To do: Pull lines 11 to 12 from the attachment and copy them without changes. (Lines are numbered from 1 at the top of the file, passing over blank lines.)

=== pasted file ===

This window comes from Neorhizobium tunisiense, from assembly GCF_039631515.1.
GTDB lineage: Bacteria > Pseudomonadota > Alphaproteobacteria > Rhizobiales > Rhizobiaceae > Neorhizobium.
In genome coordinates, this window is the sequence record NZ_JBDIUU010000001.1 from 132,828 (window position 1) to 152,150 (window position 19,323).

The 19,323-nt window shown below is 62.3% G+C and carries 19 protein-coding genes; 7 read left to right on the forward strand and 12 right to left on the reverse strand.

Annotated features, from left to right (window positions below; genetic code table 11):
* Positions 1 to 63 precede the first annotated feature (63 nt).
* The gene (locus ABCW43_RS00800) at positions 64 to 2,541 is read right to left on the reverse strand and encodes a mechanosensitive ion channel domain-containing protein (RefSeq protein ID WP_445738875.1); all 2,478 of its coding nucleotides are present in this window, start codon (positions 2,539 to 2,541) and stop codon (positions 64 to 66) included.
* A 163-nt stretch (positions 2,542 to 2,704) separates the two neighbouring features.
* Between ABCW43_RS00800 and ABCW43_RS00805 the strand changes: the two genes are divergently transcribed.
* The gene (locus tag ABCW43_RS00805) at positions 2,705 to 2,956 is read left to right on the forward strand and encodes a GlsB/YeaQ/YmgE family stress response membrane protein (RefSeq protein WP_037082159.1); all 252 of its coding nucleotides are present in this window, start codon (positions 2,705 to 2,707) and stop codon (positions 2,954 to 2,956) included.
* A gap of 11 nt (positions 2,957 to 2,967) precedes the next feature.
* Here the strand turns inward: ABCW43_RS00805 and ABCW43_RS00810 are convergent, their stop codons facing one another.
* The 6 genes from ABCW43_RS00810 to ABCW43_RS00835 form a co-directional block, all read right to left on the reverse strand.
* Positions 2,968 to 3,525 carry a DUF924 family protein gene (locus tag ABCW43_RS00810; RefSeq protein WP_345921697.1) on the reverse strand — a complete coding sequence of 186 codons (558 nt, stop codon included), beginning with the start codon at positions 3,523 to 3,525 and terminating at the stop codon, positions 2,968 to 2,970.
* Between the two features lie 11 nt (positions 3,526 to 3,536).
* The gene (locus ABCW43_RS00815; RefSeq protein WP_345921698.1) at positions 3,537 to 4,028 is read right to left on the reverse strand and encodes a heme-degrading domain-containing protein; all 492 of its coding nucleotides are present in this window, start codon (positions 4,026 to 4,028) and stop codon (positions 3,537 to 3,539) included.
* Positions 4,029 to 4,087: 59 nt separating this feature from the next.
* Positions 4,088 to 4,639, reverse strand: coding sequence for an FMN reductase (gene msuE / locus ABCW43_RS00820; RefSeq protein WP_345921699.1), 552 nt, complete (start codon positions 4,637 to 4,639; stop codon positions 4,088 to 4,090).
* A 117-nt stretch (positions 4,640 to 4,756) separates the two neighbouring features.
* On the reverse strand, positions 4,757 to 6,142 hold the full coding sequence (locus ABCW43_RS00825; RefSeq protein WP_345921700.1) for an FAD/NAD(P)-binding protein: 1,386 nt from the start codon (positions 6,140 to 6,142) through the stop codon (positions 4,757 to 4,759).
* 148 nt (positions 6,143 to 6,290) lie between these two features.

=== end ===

* A gap of 11 nt (positions 2,957 to 2,967) precedes the next feature.
* Here the strand turns inward: ABCW43_RS00805 and ABCW43_RS00810 are convergent, their stop codons facing one another.